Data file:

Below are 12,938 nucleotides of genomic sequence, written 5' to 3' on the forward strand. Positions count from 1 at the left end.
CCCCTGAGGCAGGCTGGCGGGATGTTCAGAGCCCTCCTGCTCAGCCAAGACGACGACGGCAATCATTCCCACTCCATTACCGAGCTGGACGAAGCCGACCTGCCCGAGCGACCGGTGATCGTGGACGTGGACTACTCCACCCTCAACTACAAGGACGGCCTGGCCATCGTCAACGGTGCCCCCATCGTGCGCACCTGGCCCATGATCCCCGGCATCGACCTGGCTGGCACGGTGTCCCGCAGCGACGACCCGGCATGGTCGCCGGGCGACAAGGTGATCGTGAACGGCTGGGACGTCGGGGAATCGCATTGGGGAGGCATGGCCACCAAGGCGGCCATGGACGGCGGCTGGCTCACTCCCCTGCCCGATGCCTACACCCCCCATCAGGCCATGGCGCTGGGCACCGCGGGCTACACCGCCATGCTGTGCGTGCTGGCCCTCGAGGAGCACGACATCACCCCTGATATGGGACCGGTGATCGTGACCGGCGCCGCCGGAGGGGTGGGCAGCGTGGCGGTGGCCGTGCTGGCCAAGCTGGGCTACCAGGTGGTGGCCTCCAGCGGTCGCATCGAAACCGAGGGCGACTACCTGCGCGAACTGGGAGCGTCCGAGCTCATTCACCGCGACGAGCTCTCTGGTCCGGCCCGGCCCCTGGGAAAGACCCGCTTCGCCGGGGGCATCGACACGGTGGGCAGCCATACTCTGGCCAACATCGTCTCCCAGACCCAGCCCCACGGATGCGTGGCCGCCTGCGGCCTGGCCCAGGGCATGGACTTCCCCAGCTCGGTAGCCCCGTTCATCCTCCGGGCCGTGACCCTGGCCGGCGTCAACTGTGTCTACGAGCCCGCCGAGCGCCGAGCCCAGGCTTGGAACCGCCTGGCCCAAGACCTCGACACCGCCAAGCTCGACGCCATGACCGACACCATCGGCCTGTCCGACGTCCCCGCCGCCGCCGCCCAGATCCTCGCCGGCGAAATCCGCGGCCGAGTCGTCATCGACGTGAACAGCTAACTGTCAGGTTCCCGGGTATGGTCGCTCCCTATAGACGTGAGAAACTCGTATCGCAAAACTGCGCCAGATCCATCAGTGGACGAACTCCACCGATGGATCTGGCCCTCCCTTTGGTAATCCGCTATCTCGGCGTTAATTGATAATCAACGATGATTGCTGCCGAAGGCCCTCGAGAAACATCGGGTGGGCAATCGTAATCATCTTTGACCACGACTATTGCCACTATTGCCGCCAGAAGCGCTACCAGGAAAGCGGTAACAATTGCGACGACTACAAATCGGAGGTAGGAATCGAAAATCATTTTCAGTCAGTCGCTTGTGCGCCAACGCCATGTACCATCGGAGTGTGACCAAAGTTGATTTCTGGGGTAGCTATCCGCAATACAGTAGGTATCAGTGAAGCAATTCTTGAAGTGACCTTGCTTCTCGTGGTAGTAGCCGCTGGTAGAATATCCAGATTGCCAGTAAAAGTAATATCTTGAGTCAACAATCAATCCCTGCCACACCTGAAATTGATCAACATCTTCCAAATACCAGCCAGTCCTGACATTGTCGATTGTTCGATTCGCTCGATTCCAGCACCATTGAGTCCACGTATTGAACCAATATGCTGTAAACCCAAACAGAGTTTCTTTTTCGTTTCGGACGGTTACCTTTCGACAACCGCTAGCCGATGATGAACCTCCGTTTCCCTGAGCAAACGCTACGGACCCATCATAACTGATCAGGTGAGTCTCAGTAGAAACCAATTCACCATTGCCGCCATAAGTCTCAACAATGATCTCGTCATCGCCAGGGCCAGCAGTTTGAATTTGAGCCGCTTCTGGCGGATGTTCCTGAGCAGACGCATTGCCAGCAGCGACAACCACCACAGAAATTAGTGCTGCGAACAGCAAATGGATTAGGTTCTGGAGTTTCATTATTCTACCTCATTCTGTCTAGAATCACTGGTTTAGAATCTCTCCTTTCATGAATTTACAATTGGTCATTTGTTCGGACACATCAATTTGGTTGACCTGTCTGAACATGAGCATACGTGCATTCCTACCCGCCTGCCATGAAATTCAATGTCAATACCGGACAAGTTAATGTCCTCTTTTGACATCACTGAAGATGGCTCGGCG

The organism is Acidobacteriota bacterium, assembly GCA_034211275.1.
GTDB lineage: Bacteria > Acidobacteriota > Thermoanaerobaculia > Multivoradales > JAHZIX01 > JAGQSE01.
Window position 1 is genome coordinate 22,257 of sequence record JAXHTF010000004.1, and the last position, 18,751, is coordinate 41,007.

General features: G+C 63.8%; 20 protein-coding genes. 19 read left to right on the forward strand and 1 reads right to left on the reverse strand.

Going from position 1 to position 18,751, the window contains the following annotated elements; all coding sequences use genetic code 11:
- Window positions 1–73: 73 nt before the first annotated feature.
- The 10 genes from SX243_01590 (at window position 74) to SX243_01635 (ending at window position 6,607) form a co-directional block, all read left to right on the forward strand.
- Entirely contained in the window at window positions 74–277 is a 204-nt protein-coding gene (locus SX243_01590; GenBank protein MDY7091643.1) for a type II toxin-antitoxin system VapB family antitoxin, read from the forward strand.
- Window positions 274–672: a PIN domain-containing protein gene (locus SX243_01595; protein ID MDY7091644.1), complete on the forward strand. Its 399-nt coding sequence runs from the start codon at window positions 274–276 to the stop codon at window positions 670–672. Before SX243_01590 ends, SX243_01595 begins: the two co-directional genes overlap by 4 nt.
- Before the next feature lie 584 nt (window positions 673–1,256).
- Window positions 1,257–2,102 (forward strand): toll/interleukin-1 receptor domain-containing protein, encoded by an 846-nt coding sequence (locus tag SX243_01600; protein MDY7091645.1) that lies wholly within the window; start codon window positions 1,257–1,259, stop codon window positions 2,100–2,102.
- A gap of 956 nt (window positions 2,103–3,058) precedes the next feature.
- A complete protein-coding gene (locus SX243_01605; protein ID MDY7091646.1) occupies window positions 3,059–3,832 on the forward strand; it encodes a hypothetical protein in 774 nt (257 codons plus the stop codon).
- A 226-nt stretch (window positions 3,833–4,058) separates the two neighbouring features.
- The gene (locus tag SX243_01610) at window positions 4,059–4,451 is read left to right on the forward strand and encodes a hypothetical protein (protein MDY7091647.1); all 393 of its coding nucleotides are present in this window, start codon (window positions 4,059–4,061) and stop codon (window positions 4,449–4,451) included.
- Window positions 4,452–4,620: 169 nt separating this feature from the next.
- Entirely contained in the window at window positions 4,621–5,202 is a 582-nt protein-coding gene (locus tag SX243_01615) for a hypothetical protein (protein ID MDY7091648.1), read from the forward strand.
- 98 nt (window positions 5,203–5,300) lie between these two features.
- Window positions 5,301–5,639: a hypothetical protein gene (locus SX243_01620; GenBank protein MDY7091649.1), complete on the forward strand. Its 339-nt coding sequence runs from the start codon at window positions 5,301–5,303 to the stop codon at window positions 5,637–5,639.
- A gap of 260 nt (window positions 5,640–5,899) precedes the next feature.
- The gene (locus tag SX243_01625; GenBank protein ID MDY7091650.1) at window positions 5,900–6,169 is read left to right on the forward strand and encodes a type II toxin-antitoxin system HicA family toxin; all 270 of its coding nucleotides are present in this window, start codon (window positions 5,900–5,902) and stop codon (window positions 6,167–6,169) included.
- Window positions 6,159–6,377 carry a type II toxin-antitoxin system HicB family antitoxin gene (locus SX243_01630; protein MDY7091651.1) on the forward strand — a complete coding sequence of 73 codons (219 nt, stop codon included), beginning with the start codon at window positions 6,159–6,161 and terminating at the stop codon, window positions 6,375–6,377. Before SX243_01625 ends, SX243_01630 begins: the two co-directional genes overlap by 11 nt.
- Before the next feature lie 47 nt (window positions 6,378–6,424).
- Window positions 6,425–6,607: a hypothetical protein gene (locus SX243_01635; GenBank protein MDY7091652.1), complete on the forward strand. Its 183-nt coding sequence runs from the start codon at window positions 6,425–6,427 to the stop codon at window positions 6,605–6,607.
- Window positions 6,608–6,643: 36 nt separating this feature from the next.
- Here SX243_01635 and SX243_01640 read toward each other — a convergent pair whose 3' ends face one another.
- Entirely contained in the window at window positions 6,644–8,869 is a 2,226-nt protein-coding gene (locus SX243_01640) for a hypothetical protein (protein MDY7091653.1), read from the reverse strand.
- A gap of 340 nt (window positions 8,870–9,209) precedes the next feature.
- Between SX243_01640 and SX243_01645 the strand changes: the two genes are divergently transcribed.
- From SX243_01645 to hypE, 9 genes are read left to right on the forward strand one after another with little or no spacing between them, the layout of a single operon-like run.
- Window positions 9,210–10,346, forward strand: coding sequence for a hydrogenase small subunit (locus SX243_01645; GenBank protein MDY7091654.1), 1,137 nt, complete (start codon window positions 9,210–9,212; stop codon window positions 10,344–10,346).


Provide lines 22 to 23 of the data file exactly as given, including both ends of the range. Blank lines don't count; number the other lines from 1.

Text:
- A gap of 260 nt (window positions 5,640–5,899) precedes the next feature.
- The gene (locus tag SX243_01625; GenBank protein ID MDY7091650.1) at window positions 5,900–6,169 is read left to right on the forward strand and encodes a type II toxin-antitoxin system HicA family toxin; all 270 of its coding nucleotides are present in this window, start codon (window positions 5,900–5,902) and stop codon (window positions 6,167–6,169) included.